Obtaining a patent is an important way to protect your ideas and inventions. However, part of the patent process makes it easy for people to infringe on your work.
Learn the basics of obtaining a patent and how to keep your idea safe from copycats until the patent is granted.
The First Step: Obtaining a Patent
The action of obtaining a patent grants rights to the creator of a process or invention. A patent is valid for 20 years from the filing date of the patent application and is issued by the US Patent and Trademark Office. Recently, women have been filing more and more patents.
Property rights are defined by the US Patent and Trademark Office as “the right to exclude others from making, using, offering for sale or selling the invention in the United States.”
Since 1999, however, Congressional law has required that the US Patent and Trademark Office must publish patent applications 18 months after the earliest filing date of the application. Unfortunately, patents generally take up to 32 months before they are issued. This means there are 14 months wherein the patent details are published and available for everyone to see — and steal.
Problems with Patent Publishing
During the 14 months when the patent is published but not yet granted, patent owners cannot take legal action against anyone who may be infringing on their idea because the patent does not actually exist yet.
A person who files for a patent can request of the US Patent and Trademark Office that a patent application not be published. This seems like an easy solution to the problem, but there are in fact many issues with asking for your patent application to remain unpublished. While the patent application is unpublished, the patent filer cannot claim the basic property rights of the patent.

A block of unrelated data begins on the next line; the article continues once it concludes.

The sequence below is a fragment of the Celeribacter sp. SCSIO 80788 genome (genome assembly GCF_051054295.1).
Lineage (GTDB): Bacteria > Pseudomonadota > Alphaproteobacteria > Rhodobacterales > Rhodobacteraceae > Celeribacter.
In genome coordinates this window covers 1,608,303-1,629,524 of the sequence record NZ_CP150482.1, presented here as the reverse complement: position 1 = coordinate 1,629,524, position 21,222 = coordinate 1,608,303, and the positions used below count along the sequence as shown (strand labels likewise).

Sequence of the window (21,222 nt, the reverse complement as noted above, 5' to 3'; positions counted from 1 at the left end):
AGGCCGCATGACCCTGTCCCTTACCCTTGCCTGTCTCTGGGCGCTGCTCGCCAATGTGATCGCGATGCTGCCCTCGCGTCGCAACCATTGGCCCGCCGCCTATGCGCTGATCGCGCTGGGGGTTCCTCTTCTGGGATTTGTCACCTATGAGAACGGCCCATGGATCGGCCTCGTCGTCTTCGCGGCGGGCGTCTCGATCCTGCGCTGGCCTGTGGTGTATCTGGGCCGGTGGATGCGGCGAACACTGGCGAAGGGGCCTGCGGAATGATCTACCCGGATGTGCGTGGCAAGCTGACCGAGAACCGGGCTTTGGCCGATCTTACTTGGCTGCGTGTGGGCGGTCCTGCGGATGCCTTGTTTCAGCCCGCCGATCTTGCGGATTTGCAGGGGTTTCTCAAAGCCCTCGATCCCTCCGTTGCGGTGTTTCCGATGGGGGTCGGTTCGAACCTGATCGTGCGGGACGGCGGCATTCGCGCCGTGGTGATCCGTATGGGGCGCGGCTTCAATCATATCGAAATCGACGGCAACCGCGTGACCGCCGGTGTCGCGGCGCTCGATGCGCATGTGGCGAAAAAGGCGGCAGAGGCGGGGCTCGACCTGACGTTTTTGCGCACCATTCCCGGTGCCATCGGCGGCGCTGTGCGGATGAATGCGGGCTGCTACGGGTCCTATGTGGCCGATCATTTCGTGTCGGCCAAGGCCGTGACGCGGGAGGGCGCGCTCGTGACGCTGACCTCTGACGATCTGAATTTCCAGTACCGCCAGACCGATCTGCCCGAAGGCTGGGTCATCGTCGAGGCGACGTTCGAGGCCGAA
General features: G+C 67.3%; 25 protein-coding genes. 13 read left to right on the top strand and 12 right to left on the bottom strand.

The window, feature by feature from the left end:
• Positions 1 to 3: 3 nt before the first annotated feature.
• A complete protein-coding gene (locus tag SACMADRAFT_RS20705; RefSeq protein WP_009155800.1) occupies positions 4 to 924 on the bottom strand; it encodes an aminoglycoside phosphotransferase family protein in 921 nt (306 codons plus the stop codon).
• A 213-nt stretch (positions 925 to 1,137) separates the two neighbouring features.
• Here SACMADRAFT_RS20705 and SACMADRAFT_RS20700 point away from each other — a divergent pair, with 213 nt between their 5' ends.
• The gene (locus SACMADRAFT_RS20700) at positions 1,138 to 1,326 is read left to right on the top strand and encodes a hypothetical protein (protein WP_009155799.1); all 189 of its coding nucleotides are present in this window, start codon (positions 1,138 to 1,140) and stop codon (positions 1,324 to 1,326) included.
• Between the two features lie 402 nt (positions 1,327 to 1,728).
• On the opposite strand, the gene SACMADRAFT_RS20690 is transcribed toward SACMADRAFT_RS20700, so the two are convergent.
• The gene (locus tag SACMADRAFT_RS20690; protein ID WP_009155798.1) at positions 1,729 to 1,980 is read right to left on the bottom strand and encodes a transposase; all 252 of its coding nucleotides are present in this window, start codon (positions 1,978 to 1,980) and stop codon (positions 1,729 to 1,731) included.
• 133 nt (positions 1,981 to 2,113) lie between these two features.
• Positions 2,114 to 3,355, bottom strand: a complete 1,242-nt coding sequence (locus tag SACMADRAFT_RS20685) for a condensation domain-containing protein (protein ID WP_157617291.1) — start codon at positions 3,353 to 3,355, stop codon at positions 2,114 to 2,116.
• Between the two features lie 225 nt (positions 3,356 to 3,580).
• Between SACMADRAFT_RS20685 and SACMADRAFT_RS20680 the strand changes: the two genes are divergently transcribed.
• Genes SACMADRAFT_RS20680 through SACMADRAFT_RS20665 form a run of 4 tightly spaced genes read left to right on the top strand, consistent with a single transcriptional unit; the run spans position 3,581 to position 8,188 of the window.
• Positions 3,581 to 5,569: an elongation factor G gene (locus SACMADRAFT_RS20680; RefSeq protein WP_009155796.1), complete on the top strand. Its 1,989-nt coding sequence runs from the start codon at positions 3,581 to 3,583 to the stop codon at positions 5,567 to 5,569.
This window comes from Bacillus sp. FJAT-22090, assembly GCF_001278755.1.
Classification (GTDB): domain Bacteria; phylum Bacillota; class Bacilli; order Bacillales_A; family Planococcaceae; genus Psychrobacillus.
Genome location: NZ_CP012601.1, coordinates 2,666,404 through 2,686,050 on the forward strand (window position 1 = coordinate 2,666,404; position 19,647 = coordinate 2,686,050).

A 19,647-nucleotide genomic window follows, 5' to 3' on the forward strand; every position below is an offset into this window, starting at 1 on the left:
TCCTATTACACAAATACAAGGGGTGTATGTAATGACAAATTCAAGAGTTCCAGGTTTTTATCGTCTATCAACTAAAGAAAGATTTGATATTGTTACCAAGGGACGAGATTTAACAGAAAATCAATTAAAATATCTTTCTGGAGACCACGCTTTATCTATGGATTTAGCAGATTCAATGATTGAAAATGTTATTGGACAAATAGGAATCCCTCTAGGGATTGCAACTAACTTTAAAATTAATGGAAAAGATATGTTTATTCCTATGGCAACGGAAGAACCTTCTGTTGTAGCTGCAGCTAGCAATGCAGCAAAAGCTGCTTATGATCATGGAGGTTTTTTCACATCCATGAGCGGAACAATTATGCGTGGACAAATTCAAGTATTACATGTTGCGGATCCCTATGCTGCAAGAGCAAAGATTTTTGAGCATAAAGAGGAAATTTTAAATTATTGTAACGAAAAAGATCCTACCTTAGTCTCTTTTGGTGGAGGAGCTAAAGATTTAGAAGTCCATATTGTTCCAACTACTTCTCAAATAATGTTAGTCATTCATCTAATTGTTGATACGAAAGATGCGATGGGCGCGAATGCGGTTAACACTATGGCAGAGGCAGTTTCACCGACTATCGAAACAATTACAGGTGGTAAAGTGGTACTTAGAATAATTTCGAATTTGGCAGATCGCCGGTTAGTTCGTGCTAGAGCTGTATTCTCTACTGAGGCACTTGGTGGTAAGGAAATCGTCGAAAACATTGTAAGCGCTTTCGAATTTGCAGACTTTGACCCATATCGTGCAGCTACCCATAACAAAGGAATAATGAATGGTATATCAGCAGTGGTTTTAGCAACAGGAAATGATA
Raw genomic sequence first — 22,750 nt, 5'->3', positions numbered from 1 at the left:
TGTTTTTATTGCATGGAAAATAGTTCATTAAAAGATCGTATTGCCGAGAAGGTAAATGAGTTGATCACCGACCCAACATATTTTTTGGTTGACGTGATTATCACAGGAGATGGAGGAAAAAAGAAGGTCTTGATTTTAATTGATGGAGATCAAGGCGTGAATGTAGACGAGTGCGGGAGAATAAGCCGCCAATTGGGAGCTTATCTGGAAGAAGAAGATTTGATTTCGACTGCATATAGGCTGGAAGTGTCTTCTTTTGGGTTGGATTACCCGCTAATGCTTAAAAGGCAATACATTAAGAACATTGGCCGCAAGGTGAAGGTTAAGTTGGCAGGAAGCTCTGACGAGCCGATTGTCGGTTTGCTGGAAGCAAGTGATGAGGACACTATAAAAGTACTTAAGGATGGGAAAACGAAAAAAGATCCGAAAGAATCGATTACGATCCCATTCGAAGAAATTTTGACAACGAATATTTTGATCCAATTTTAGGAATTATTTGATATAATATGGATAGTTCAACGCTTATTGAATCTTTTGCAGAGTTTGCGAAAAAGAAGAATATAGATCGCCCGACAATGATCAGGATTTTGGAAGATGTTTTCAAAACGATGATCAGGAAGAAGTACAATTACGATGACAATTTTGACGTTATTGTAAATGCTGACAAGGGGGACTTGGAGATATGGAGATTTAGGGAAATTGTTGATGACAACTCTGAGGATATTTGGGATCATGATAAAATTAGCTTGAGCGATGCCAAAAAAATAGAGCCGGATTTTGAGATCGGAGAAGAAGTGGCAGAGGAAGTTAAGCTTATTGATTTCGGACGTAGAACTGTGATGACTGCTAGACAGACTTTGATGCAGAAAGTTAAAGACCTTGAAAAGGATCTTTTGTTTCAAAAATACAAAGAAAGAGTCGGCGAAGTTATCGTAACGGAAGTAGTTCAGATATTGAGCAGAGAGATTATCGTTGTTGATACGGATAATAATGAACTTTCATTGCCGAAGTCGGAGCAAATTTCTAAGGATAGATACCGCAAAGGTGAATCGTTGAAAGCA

Even more importantly, if your patent application remains unpublished, you cannot file the patent outside of the United States. While filing a patent in Europe is a confusing procedure, this is still perhaps the greatest risk — someone from a country with a faster patent processing time could come up with the same idea as you and patent it. Meanwhile, your patent remains pending and unpublished.
How to Protect Your Idea
The first thing you can do to protect your original idea or invention is to apply for a patent. Obtaining a patent establishes your rights as the owner.
If you find that someone is infringing on your patent, send notice to the infringing party. Your notice should include a copy of your published patent application. Any details showing how the infringer’s product is infringing on your pending patent’s claims will be helpful, as this will later assist you in proving that the infringing party was aware of the published patent application. Patent translations are also helpful for any international litigation that may arise.
After the patent is issued, the patent owner is able to pursue and collect damages for any infringement that occurred in the period between filing and obtaining the patent.
If you require patent translations or other litigation support, contact the professional attorneys at Legal Language.